OK so, let’s get a few facts about UNESCO listed Lake Baikal, a 40-50 minute bus ride from Irkutsk, out of the way. For starters it straddles a continental rift (a crack in the earth’s skin) making it, at almost 1,700 metres, the deepest lake in the world. At a mere 636 kilometres x 80 kilometres, it’s also the largest fresh water lake in the world containing, as it does, over one-fifth of the world’s total fresh water, more than all the Great Lakes of North America combined. For good measure it’s also the world’s oldest lake. Yep, it’s been here for a not too shabby 25 million years. Finally, and due to its remoteness, 60% of the plant and animal species found at the lake are endemic to the area with the cute little Baikal Seal and omul fish, among others, found nowhere else in the world. Even for those like me who don’t get too overly excited by bodies of water that makes for impressive reading. Yes it’s just a lake, no matter how impressive the statistics, but to see it and the surrounding Siberian environment frozen like I did today was a magical winter wonderland experience.

Overlooking Lake Baikal outside the village of Listvyanka in Siberian Russia. February 18, 2006.

Overlooking Lake Baikal from outside the nearby village of Listvyanka. Standing up here in the dead silence & peering out over the expanse of the frozen lake with only the sounds of the birds chirping in the Siberian woods behind me was an amazing experience. Lake Baikal, Siberian Russia. February 18, 2006.

Baikal is not just a lake, but something greater and deeper. It is bottomless and majestic, but not an ocean or sea in which man loses all his visible bearings. There we sense the greatness of nature, feeling at one with it, not alienated from it, which is a rare phenomenon in developed countries. Baikal is a bridge to space. You must see Baikal to be able to say what it is like.

– Erdeni Ulanov

On the frozen expanse of Lake Baikal in Siberian Russia. February 18, 2006.

The age & the isolation of this UNESCO World Heritage listed body of water has produced one of the world’s richest and most unusual freshwater faunas, one that is of exceptional value to evolutionary science. This a delicate ecosystem recently came under threat from a Russian state company called Transneft. It wanted to build a trunk pipeline that would have come within 800 metres of the lake’s northern shore in a zone of substantial seismic activity. Fears were expressed about the possibility of an accidental oil spill that might cause significant damage to the environment so Russian president Vladimir Putin ordered the company to consider an alternative route to the north, to avoid such ecological risks. Lake Baikal, Siberian Russia. February 18, 2006.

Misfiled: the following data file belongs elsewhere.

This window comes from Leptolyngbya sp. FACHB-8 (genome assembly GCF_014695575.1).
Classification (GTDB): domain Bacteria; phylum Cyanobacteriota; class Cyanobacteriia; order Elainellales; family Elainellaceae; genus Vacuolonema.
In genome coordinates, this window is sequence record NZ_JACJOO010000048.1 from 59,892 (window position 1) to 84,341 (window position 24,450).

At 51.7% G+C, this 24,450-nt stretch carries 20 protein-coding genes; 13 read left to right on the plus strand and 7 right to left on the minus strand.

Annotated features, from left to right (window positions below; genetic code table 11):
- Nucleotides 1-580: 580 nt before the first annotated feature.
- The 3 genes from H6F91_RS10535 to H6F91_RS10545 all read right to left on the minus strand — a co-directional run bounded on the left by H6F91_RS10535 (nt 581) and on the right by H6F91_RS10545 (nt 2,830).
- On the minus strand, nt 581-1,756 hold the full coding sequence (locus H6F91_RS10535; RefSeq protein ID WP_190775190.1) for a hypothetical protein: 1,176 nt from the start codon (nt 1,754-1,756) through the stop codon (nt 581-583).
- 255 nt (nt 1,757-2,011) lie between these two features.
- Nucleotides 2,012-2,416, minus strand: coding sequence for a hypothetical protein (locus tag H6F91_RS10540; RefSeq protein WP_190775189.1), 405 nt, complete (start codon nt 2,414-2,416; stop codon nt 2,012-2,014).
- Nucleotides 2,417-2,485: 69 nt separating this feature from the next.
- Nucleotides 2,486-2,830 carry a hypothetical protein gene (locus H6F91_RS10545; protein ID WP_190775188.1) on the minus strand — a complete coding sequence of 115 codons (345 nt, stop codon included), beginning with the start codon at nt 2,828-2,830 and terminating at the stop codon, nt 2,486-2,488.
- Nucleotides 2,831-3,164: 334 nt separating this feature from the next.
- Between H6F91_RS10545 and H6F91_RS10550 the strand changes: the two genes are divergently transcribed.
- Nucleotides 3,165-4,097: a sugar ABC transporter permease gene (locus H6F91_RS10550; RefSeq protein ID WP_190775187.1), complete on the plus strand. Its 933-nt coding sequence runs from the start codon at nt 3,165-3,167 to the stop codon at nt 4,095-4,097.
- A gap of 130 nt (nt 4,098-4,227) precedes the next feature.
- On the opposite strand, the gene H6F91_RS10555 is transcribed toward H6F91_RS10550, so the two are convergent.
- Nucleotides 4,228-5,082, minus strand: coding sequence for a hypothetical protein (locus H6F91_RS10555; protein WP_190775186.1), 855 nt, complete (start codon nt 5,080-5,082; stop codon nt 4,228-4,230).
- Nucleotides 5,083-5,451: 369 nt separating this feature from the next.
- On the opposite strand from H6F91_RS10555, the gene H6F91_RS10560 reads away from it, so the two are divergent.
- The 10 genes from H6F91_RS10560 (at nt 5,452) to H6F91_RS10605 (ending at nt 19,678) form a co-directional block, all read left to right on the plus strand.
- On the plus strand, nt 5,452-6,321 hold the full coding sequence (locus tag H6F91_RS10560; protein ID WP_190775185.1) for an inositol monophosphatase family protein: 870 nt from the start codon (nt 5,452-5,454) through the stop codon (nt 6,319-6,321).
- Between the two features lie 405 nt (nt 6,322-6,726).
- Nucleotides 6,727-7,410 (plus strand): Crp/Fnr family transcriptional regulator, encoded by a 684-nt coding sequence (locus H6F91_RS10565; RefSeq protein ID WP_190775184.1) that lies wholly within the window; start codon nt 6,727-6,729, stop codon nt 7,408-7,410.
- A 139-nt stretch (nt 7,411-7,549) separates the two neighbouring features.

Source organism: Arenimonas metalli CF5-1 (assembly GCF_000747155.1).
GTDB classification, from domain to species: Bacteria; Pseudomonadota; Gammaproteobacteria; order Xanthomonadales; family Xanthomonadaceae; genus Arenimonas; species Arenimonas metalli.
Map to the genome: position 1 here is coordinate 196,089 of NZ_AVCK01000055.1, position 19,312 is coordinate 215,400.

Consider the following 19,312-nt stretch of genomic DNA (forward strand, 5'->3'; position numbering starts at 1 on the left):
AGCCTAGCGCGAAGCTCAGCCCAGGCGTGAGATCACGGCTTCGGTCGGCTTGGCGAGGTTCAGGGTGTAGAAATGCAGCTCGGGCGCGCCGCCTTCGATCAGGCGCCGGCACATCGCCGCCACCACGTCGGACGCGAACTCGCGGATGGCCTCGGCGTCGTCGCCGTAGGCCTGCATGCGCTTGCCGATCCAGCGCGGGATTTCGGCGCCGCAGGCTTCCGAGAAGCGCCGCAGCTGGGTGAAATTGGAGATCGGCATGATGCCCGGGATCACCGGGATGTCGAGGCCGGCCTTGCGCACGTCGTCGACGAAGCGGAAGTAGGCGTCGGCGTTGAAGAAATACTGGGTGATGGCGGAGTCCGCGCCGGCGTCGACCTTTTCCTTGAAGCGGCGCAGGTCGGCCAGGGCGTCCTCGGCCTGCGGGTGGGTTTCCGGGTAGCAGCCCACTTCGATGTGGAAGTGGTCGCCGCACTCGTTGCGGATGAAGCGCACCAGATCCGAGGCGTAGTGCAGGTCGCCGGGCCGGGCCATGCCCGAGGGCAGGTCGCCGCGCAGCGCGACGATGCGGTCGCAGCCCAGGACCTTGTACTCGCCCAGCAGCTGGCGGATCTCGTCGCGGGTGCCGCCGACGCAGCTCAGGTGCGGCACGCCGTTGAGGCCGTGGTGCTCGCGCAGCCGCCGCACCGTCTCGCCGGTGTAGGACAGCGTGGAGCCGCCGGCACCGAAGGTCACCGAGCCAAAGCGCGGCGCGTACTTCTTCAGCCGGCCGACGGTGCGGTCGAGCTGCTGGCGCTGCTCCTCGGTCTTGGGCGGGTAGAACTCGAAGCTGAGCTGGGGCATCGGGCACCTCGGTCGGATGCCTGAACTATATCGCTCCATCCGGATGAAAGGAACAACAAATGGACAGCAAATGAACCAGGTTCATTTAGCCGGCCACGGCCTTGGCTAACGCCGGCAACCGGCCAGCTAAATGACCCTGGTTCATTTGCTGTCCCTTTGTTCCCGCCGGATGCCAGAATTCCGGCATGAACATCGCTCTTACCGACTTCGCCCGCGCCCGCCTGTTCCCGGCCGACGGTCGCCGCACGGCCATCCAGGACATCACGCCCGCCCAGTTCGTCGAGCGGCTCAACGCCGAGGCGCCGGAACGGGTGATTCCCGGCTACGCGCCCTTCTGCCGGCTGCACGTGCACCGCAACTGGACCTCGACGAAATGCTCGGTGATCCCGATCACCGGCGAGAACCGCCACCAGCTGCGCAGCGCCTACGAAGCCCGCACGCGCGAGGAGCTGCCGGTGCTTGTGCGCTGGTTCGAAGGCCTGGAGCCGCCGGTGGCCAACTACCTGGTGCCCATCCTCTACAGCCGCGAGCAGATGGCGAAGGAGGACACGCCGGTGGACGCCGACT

Situated in south-east Siberia, the 3.15-million-ha Lake Baikal is the oldest (25 million years) and deepest (1,700 m) lake in the world. It contains 20% of the world’s total unfrozen freshwater reserve. Known as the ‘Galapagos of Russia’, its age and isolation have produced one of the world’s richest and most unusual freshwater faunas, which is of exceptional value to evolutionary science.

– UNESCO

Not much was known about Lake Baikal, also known as The Pearl of Siberia, until the Trans-Siberian railway was built around its southern shores between 1896 and 1902. Now it’s a popular stop for travellers en route, a must-see attraction in this (still) remote part of the world, the influx of rail travellers aside. The main drop-off point for the buses from Irkutsk is the fishing village of Listvyanka.

A boat waiting out the winter freeze in the fishing port of Listvyanka on the shores of Lake Baikal. Listvyanka, Siberia, Russia. February 18th, 2006.

A boat waiting out the winter freeze in the fishing port of Listvyanka on the shores of Lake Baikal. Listvyanka, Siberian Russia. February 18, 2006.

Listvyanka & Omul
Despite its modest size, Listvyanka is one of the busiest tourist spots in the whole of Siberia – it sees probably more visitors than all other towns and villages on the lake combined. It has picnic areas, a few hotels & cafes &, once a week, a tourist-oriented market with numerous stalls and smoked omul sellers.

Market day in the village of Listvyanka on the shores of Lake Baikal in Siberian Russia. February 18, 2006.

Market day in the village of Listvyanka on the shores of Lake Baikal. The smoke seen here is from the abundant smoked omul sellers. I walked through the market a few times, purchasing a little memento/souvenir to remind me of my visit, something the smell of the smoked Omul lingering on my clothing will be a remind me of for a few days to come. Listvyanka, Siberian Russia. February 18, 2006.

Omul sellers in the village of Listvyanka on the shores of Lake Baikal in Siberian Russia. February 18, 2006.

Omul is a salmon-like fish endemic to Lake Baikal and considered a delicacy in the area. I sampled it last night in Kafe Na Dnye in Irkutsk but, and while nice, it was pale by comparison to the warm, flaky omul purchased here in Listvyanka on the shores of Lake Baikal. Siberian Russia. February 18, 2006.

Wooden buildings in the village of Listvyanka on the shores of Lake Baikal in Siberian Russia. February 18, 2006.

The blue facade of one of the nicer wooden building in the hills above the village of Listvyanka, Siberian Russia. February 18, 2006.

Huge chunks of crystal blue ice protruding from the surface of a frozen Lake Baikal in Siberian Russia. February 18, 2006.

Huge chunks of crystal blue ice protruding from the surface of a frozen Lake Baikal in Siberian Russia. February 18, 2006.

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